The wildebeest and zebras in Tarangire/Manyara are only a small part of the attraction of these parks, the main attraction is the largest herd of elephants in northern Tanzania and all of Kenya, as well as the largest population and variety of breeding birds in the world.

Mfuwe is correct, the reason the Tarangire park was established is because of the PERMANENT water of the Tarangire river. There is always water in the river in the north of the park, and this is why you will find elephants scattered throughout the length of the park along the river valley. Silale swamp as well has a reputation for very large herds of elephants, 400 or 500 at a time.

Oliver’s Camp when it was owned by Paul, Jim and Leslie, and when they were forced to move from village lands into the park was located just to the south of the Silale Swamp. But since Asilia has bought the camp, and it is now of a permanent nature it is further south west and more central. Not to say it is not a good base to explore Silale, but I think Sopa, Boundary Hill and Kikoti are probably just as close in terms of driving time. Also Kikoti have views towards the west overlooking Silale, whilst Boundary Hill has views looking the length of Silale towards the south.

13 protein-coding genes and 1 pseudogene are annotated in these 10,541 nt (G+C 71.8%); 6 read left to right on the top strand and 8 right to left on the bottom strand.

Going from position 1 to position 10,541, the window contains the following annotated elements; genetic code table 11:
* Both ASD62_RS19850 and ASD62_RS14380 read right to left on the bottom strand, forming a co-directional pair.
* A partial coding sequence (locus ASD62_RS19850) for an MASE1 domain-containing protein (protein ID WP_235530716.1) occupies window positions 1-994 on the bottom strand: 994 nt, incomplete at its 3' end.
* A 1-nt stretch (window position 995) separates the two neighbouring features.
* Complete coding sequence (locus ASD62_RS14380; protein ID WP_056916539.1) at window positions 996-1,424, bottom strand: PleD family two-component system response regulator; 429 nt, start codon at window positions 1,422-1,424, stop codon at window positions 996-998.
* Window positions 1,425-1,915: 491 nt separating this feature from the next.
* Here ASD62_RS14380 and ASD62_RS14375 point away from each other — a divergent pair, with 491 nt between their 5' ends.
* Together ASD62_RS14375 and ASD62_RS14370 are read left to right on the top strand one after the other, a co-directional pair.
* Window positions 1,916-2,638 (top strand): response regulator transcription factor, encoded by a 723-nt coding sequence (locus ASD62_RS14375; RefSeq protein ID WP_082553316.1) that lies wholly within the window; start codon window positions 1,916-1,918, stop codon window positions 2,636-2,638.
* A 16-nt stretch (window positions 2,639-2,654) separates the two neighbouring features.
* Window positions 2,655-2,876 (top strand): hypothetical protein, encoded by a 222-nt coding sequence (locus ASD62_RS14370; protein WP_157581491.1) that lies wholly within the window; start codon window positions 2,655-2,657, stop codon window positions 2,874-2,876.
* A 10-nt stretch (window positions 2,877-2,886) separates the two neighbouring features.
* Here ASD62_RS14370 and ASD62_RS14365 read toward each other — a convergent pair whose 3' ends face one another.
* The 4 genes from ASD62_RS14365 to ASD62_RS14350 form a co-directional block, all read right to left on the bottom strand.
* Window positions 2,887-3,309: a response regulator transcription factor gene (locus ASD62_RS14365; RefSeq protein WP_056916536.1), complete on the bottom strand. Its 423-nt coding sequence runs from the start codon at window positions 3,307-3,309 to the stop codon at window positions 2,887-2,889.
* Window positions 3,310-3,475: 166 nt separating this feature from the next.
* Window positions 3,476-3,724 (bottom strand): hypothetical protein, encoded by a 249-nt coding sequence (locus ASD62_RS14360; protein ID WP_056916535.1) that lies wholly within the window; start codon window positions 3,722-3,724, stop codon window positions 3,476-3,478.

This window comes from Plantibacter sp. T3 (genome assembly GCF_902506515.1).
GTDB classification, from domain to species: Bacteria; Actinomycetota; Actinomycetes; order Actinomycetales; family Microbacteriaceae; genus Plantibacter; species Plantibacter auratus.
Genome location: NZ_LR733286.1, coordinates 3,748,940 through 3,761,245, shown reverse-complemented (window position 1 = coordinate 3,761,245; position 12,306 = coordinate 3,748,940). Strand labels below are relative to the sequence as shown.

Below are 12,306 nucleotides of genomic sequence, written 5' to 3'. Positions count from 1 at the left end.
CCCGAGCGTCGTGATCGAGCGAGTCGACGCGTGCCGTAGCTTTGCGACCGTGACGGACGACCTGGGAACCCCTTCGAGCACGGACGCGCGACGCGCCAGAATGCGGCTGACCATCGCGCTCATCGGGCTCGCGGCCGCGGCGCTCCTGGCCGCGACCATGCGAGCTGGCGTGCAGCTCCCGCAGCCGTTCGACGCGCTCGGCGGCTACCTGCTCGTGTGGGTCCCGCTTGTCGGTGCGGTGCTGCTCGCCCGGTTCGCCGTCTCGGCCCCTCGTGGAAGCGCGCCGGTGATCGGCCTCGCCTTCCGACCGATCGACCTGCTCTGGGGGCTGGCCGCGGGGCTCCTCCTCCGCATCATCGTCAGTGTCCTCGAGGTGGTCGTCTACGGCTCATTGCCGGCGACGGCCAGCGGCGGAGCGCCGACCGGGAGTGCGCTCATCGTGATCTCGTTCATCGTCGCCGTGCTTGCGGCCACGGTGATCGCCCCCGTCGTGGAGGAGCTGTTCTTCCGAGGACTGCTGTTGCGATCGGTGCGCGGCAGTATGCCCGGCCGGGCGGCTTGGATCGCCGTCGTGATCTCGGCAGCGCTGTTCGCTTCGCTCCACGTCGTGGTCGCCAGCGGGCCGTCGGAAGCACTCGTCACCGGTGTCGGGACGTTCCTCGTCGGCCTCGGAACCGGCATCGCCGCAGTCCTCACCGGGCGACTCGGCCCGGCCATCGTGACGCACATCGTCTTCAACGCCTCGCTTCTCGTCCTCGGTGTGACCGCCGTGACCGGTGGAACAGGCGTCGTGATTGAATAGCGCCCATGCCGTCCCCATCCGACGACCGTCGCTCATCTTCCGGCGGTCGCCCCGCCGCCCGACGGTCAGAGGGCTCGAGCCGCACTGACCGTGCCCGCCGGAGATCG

Something else I thought I would mention here is that in both Tarangire/Manyara ecosystem and the Serengeti ecosystem, a large proportion of the migrating wildlife leave the parks into game reserves and game controlled areas. These are all hunting blocks, and until this year, the migrating herds were protected by the hunting season which used to run from June till December only. Now because of pressure from the hunting companies and the greed that exist amongst those responsible for wildlife outside the parks, the hunting has been extended to March each year, so the breeding herds when the leave these parks will be hammered for the first time ever. This is why sometimes I find it difficult to recommend or condone lodges or camps that are also owned by hunting companies, looking for the photographic dollar whilst still using the lodges as a base to hunt along the park boundaries, and very few animals are exempt, and the elephants in Tarangire are those that are hunted when they leave the park boundaries.

Somerville, New...